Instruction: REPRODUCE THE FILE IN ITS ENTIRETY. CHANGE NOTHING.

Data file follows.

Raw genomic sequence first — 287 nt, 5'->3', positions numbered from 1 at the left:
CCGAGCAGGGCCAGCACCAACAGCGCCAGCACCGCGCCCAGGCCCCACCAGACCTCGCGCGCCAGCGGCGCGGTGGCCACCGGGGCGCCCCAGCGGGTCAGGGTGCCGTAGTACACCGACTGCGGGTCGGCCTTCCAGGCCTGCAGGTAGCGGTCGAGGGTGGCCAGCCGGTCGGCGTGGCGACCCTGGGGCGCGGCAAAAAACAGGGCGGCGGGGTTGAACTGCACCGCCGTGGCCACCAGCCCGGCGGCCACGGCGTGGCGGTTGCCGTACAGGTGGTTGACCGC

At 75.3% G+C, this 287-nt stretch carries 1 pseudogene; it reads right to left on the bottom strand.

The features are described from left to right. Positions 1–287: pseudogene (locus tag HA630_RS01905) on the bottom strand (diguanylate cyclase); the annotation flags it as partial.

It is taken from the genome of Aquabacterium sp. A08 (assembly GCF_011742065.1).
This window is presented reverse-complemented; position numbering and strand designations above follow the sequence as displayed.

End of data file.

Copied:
Raw genomic sequence first — 287 nt, 5'->3', positions numbered from 1 at the left:
CCGAGCAGGGCCAGCACCAACAGCGCCAGCACCGCGCCCAGGCCCCACCAGACCTCGCGCGCCAGCGGCGCGGTGGCCACCGGGGCGCCCCAGCGGGTCAGGGTGCCGTAGTACACCGACTGCGGGTCGGCCTTCCAGGCCTGCAGGTAGCGGTCGAGGGTGGCCAGCCGGTCGGCGTGGCGACCCTGGGGCGCGGCAAAAAACAGGGCGGCGGGGTTGAACTGCACCGCCGTGGCCACCAGCCCGGCGGCCACGGCGTGGCGGTTGCCGTACAGGTGGTTGACCGC

At 75.3% G+C, this 287-nt stretch carries 1 pseudogene; it reads right to left on the bottom strand.

The features are described from left to right. Positions 1–287: pseudogene (locus tag HA630_RS01905) on the bottom strand (diguanylate cyclase); the annotation flags it as partial.

It is taken from the genome of Aquabacterium sp. A08 (assembly GCF_011742065.1).
This window is presented reverse-complemented; position numbering and strand designations above follow the sequence as displayed.